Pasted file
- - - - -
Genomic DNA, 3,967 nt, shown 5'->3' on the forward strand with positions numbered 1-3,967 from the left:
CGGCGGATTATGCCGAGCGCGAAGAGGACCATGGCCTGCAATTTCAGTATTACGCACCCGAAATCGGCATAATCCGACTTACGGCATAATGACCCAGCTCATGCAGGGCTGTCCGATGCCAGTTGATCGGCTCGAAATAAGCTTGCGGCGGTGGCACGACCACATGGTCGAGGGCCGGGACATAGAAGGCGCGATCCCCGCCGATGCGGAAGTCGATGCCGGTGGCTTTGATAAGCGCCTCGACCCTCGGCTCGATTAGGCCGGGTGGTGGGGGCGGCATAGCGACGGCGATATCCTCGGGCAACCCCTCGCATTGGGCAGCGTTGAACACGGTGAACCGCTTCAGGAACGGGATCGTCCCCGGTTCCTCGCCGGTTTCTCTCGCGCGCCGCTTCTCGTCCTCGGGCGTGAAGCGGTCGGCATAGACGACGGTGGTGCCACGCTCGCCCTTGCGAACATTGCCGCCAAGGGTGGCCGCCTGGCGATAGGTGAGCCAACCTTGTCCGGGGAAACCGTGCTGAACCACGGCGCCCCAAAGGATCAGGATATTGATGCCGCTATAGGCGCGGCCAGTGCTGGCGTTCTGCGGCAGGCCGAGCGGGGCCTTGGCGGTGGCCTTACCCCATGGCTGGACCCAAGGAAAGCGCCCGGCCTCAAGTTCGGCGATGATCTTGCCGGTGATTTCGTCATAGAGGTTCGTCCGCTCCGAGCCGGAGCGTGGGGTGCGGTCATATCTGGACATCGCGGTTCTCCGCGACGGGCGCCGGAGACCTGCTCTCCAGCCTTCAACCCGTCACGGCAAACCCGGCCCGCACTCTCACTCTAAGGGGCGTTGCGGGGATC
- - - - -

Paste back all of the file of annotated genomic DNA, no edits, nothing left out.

Genomic DNA, 3,967 nt, shown 5'->3' on the forward strand with positions numbered 1-3,967 from the left:
CGGCGGATTATGCCGAGCGCGAAGAGGACCATGGCCTGCAATTTCAGTATTACGCACCCGAAATCGGCATAATCCGACTTACGGCATAATGACCCAGCTCATGCAGGGCTGTCCGATGCCAGTTGATCGGCTCGAAATAAGCTTGCGGCGGTGGCACGACCACATGGTCGAGGGCCGGGACATAGAAGGCGCGATCCCCGCCGATGCGGAAGTCGATGCCGGTGGCTTTGATAAGCGCCTCGACCCTCGGCTCGATTAGGCCGGGTGGTGGGGGCGGCATAGCGACGGCGATATCCTCGGGCAACCCCTCGCATTGGGCAGCGTTGAACACGGTGAACCGCTTCAGGAACGGGATCGTCCCCGGTTCCTCGCCGGTTTCTCTCGCGCGCCGCTTCTCGTCCTCGGGCGTGAAGCGGTCGGCATAGACGACGGTGGTGCCACGCTCGCCCTTGCGAACATTGCCGCCAAGGGTGGCCGCCTGGCGATAGGTGAGCCAACCTTGTCCGGGGAAACCGTGCTGAACCACGGCGCCCCAAAGGATCAGGATATTGATGCCGCTATAGGCGCGGCCAGTGCTGGCGTTCTGCGGCAGGCCGAGCGGGGCCTTGGCGGTGGCCTTACCCCATGGCTGGACCCAAGGAAAGCGCCCGGCCTCAAGTTCGGCGATGATCTTGCCGGTGATTTCGTCATAGAGGTTCGTCCGCTCCGAGCCGGAGCGTGGGGTGCGGTCATATCTGGACATCGCGGTTCTCCGCGACGGGCGCCGGAGACCTGCTCTCCAGCCTTCAACCCGTCACGGCAAACCCGGCCCGCACTCTCACTCTAAGGGGCGTTGCGGGGATC